Over the last few months since we started limiting our dining at our restaurants, one of the dishes we miss the most is Mexican food. Here in Texas, one of our blessings is an abundance of rich, spicy, southwestern food.
Tex-Mex is now known internationally and is considered a subgroup of southwestern cuisine. This is a mix of traditional Mexican and Spanish authentic food that originated around San Antonio during the mission era when Texas was the northern province of Mexico.
Long ago in my life I was fortunate to live in New Mexico which has its own food culture that is very different from our Tex-Mex. The cuisine is also of native origin to the area and the Spanish and Mexican cultures. The two dishes are delicious and different from each other. And they both offer the distinctive layers of flavor that are the hallmarks of traditional Mexican food.
While the flavor of the coating isn’t unique to Mexican food, it’s a good place to experience this interesting food technique. Think of your favorite enchilada, a combination dish made with layers of flavor. Rolled corn tortillas with flavorful filling; maybe cheese, onions and salsa or chili bacon with peppers; then covered with a flavorful sauce; red ranchero, Texas-style green chili or brown chili sauce; and then topped with yellow cheese and maybe some chopped green onions or tomatoes. The final product becomes a feast of layered flavors!
If you’ve been cooking at home like us for a long time, it’s a good idea to stop your routine regularly with special food events. I decided to do the Mexican Food Extravaganza! (Listen to Mexican radio for proper emphasis on announcing your Mexican Food Extravaganza!)
If we went to a restaurant, what dishes would I choose? Your event starts with a menu. I decided to make from scratch refried beans, Spanish rice, green chilies and a sauce made from green chilies to a top enchilada.
As a support character, I bought ready-made guacamole, good red salsa and some chips. Needless to say, this required 2 days of preparation. Think about Thanksgiving. We cooked for 2 days and then feasted on the leftovers for the next several days. We enjoyed our Mexican Food Extravaganza! for a few nights.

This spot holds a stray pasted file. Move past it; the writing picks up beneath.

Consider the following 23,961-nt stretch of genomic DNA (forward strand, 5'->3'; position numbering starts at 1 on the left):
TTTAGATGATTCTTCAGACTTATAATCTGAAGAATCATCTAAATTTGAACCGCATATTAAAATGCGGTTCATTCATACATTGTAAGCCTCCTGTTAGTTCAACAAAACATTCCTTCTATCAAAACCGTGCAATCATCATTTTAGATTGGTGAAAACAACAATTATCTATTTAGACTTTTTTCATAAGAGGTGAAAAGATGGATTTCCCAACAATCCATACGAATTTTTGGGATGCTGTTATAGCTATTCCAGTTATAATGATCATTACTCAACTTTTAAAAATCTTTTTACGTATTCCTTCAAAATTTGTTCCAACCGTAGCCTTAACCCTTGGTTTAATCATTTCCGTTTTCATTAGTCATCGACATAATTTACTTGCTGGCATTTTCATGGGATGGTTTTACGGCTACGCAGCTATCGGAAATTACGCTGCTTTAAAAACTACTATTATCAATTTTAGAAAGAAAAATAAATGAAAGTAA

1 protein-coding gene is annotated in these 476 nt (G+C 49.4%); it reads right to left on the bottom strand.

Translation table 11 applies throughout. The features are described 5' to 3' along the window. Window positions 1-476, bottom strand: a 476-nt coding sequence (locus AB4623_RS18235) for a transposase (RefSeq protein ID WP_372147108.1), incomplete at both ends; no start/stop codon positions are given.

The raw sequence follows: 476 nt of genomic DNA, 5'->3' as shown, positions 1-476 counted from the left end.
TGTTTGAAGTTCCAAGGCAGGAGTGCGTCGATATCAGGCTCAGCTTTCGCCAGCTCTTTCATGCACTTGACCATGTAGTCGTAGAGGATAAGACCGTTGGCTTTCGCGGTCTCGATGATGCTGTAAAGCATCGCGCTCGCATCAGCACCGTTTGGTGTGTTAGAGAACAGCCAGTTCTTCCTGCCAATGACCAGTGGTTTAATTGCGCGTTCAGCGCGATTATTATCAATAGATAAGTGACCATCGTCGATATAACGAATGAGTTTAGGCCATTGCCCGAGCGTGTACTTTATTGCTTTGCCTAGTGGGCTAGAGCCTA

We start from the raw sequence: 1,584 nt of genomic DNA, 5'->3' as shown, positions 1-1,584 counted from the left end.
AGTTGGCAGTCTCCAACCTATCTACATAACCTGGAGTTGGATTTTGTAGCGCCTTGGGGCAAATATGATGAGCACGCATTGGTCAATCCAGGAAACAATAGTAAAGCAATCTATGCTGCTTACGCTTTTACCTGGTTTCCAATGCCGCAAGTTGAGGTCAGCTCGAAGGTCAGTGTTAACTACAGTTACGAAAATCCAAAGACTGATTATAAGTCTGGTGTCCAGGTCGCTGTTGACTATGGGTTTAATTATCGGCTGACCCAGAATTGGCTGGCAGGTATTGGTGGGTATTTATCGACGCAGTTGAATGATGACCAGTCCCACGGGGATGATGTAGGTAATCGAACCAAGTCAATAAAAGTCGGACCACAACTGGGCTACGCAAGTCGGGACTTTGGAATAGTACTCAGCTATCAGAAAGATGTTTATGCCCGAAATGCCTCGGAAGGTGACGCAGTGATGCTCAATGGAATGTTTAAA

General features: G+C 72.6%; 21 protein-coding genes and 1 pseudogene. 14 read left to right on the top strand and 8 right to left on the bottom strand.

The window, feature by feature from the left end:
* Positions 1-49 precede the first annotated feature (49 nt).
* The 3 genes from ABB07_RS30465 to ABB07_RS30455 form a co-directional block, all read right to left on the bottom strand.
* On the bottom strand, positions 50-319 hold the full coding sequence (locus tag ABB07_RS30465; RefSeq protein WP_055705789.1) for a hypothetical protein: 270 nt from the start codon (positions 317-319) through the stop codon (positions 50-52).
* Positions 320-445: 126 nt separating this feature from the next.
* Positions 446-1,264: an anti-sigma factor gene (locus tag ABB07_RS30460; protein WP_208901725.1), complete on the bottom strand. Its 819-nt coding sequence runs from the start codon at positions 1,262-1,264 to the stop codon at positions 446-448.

Each time the menu is slightly changed to be interesting. We had a cheese and onion enchilada with green chili sauce accompanied by refried beans and Spanish rice. The next meal was a green chili taco with guacamole salad. You understand. As we finished our last meal, we were both amazed at how much less bored of the Mexican Food Extravaganza we were! (same emphasis)
Add this month’s Spanish rice to your recipe file. It’s easy to make and stand alone or serve as an excellent companion for your next Mexican Food Extravaganza!
In this recipe, combining olive oil with butter produces the best fat. Olive oil with a high smoke point is ideal for sautéing and the butter adds a rich savory flavor. Sautéing brown rice before steaming adds flavor to the rice and reduces cooking time a bit. Worcestershire sauce is not a traditional ingredient but we add flavor. When cooking rice, we all learn about the mandate, “Don’t lift the lid until it’s cooked!” However, in this dish, it is important to look for pitting that indicates the liquid is being absorbed. A pot with a translucent lid is preferable but if necessary, you should monitor to see when to stir the bottom of the pot. Seasoned rice will tend to get sticky once the juices are absorbed.
During these days when we rarely eat out at restaurants, it’s a great time to explore themed evenings at home. Why wait for the next vacation. Let’s have our own party! What’s your next meal extravaganza?
The Scallon Team are registered dietitians nutritionists with years of experience practicing nutritional therapy in local hospitals and clinics, teaching nutrition and developing healthy recipes. He is a resident of Nacogdoches and he helped create the popular TV show, Memorial Cooking Innovations, which celebrates the worlds of food and health. Memorial Cooking Innovations currently runs in 62 cities and is available locally on the Sudden Link 2 cable line in Nacogdoches.
Serving Size: 1/8 recipe; Servings: 8
1 tablespoon extra-virgin olive oil
1 tablespoon butter
½ large garlic, diced
1 poblano pepper, diced
1¼ cup brown rice
1 8oz canned tomato sauce, no added salt
1 14 ½ ounce can of tomatoes, thawed
Low-sodium vegetable broth that is sufficient to make 2½ cups of liquid when combined with ketchup and stored tomato juice (~ 1 cup)
1½ teaspoon chili powder
1 teaspoon cumin
1 teaspoon salt to taste
½ teaspoon garlic powder
½ teaspoon dried oregano
½ teaspoon black pepper to taste
1 tablespoon Worcestershire sauce
Juice from 1 lime
2 tablespoons fresh cilantro, just leaves, chopped
In a large skillet with a tight lid or Dutch oven, heat the olive oil and butter together over medium heat. Sauté the onions and poblano until tender and fragrant. Stir the rice until evenly coated and saute for 3 minutes. Add the diced tomatoes, liquid mixture, and spices and stir until blended. Add Worcestershire, lime and coriander, bring to a boil. Reduce heat, cover and simmer for ~ 25-30 minutes until liquid is absorbed. After the liquid is absorbed, stir the rice so it doesn’t stick to the bottom of the rice. Continue cooking if necessary until the rice is tender, stirring occasionally.
Exchange per serving
1 Starch, ½ vegetables
Nutrition per serving
Calories from fat: 20
Total Fat: 4g
Total Carbohydrates: 14g
Dietary Fiber: 3g